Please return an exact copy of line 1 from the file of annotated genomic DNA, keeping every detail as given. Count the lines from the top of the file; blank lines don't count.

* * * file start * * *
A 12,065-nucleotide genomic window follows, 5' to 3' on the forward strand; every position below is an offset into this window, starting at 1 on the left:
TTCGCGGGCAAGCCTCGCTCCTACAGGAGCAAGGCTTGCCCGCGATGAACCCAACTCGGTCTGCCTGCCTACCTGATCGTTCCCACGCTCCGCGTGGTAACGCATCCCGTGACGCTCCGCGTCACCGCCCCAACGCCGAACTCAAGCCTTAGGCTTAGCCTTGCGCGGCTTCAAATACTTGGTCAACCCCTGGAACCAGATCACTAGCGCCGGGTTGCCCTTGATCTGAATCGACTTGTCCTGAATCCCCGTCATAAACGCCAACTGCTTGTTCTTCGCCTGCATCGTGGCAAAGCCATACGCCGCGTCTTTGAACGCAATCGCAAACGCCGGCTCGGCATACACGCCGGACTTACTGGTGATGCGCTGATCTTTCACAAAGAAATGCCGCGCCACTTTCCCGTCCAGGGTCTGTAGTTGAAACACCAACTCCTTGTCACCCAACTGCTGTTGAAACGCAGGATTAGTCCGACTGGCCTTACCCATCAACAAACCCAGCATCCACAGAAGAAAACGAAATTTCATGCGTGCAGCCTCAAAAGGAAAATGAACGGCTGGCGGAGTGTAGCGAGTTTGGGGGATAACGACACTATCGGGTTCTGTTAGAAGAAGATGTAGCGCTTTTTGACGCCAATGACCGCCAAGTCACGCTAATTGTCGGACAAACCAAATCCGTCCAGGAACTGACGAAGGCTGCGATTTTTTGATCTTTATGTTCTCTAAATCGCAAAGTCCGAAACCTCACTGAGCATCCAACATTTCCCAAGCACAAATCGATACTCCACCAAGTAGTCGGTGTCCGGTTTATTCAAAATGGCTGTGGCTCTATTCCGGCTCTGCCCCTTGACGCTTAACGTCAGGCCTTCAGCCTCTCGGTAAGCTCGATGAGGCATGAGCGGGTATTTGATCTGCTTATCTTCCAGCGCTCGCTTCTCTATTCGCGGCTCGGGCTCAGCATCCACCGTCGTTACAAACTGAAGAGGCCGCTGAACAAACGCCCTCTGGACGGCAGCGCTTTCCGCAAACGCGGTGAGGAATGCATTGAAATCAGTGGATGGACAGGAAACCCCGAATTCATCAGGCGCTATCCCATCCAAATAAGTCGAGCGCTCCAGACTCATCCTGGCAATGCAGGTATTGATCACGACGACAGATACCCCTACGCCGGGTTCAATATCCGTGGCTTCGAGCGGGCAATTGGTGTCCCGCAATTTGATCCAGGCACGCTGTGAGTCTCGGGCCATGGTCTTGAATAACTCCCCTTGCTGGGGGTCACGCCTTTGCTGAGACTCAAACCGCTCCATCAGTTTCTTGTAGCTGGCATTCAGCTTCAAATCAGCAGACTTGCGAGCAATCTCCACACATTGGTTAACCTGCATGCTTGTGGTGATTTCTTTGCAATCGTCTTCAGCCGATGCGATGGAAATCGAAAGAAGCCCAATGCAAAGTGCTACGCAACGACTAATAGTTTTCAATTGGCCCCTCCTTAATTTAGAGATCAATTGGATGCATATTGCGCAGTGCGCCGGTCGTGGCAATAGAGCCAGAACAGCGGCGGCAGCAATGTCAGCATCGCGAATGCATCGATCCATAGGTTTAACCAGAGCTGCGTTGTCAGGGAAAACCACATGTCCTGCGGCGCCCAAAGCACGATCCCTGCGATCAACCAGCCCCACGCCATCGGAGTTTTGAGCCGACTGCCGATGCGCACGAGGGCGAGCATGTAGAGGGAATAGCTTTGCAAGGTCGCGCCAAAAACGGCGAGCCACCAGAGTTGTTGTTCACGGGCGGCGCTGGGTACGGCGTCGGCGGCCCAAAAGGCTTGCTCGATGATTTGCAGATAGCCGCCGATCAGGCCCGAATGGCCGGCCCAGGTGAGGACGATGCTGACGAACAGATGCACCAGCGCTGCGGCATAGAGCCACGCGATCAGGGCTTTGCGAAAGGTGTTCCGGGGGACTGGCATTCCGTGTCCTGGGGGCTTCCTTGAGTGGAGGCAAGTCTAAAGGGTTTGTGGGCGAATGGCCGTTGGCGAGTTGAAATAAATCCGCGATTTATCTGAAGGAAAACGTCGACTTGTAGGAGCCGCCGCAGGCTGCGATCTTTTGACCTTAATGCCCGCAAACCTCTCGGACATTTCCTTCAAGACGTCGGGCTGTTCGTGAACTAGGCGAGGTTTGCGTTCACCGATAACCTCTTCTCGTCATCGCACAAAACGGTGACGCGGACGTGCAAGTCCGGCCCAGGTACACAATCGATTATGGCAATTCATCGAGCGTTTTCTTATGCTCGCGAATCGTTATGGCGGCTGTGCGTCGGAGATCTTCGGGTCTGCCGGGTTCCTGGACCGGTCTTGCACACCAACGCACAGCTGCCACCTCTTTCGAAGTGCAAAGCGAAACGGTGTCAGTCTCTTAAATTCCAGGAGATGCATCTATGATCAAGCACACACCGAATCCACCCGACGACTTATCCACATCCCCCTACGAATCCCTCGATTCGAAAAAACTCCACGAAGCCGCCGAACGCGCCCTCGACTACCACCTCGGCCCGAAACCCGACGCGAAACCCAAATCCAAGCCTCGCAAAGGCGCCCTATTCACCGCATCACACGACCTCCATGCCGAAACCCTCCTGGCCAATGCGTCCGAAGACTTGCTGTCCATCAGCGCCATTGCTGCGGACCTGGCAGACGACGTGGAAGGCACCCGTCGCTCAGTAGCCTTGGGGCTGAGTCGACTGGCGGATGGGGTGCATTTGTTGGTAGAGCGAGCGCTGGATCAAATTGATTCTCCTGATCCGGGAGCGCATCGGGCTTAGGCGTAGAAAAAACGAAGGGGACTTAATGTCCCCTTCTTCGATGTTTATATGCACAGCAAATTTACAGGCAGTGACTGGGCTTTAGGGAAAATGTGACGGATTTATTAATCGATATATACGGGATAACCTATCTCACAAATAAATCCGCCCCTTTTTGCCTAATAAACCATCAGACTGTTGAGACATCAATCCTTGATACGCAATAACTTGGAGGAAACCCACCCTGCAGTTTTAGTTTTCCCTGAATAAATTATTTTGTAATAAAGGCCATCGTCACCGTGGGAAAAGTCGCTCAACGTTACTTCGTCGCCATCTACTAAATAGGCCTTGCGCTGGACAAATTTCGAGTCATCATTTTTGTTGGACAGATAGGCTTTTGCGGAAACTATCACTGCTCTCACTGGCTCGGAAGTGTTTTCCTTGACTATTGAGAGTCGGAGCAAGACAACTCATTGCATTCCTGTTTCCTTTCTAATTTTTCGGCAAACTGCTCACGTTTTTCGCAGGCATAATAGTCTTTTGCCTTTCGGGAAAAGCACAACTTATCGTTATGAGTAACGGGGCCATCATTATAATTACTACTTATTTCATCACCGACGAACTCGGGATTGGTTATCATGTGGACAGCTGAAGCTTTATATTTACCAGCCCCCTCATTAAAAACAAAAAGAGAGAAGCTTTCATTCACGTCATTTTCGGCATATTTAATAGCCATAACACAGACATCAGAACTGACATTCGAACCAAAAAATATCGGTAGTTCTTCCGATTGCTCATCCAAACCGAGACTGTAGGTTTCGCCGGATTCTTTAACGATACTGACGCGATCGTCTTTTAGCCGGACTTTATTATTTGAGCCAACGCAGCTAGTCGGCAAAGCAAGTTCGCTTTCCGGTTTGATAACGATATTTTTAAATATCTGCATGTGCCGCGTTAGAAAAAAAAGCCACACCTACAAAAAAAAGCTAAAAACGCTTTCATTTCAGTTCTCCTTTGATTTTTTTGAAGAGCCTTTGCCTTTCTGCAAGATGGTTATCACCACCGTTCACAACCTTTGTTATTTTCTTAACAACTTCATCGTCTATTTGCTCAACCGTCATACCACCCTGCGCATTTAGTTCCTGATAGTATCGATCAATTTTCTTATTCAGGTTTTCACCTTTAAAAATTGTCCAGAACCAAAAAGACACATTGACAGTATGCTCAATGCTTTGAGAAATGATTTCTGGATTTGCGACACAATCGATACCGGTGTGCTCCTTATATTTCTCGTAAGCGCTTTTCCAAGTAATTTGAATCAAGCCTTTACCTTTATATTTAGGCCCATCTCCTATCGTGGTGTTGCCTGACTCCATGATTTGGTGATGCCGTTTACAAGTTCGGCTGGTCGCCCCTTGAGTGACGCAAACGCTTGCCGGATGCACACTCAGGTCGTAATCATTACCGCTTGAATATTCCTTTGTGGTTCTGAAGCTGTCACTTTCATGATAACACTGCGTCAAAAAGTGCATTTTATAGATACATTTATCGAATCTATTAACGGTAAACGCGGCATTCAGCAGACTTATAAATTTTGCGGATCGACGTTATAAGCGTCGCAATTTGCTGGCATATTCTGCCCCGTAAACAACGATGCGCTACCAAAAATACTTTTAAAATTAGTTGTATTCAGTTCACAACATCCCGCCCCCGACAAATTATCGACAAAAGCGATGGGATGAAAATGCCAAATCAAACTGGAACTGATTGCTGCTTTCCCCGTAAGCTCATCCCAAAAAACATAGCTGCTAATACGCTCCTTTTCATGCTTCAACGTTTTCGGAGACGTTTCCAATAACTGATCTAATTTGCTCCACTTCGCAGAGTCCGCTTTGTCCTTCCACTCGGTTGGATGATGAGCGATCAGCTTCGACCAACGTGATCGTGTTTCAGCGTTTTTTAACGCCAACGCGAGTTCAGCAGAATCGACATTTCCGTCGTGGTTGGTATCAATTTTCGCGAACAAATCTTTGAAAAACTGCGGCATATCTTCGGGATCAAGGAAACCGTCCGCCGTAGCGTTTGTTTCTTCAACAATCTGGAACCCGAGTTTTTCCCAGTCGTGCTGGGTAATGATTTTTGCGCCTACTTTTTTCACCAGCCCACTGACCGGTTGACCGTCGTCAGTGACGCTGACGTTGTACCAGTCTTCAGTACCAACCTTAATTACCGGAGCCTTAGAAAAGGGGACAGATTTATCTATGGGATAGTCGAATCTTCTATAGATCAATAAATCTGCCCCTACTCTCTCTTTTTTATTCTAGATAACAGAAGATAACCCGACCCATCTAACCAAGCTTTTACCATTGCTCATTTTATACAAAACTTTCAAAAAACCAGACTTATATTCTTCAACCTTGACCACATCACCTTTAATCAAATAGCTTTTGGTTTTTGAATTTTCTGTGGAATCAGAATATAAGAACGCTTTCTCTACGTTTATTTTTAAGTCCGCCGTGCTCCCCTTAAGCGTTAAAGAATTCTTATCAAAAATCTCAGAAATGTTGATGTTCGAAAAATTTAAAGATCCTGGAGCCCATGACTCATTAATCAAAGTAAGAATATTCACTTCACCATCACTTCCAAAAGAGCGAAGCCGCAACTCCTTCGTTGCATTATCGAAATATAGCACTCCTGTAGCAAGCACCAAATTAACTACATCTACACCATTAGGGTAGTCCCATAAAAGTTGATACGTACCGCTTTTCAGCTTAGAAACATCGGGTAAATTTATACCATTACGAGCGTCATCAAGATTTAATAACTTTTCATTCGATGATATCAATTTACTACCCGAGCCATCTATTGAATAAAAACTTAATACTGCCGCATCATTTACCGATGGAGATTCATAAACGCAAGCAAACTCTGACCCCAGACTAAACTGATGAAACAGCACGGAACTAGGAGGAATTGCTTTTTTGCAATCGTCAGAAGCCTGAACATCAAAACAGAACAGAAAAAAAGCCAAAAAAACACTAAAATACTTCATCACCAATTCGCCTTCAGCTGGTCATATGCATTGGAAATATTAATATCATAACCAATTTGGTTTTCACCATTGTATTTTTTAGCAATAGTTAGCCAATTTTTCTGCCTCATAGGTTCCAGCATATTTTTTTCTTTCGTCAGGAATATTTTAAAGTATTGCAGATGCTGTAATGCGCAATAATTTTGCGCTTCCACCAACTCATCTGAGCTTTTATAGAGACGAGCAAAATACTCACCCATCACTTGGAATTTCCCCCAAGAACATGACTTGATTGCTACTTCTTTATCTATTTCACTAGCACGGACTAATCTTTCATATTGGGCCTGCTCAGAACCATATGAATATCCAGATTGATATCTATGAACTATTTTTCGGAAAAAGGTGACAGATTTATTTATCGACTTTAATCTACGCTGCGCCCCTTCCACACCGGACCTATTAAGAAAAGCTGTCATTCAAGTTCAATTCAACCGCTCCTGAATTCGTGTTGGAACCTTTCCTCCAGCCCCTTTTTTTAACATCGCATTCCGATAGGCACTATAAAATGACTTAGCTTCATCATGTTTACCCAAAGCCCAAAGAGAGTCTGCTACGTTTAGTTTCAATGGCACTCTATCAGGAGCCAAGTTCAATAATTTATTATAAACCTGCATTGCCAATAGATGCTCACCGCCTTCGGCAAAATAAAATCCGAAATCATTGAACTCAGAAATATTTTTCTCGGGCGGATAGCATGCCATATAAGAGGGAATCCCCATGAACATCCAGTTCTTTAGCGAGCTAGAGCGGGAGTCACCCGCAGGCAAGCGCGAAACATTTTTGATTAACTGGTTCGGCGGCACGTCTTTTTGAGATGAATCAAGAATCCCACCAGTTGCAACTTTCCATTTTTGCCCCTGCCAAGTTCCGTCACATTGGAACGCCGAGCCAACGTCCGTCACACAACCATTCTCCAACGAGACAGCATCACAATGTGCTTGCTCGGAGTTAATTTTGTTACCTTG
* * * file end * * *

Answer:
A 12,065-nucleotide genomic window follows, 5' to 3' on the forward strand; every position below is an offset into this window, starting at 1 on the left: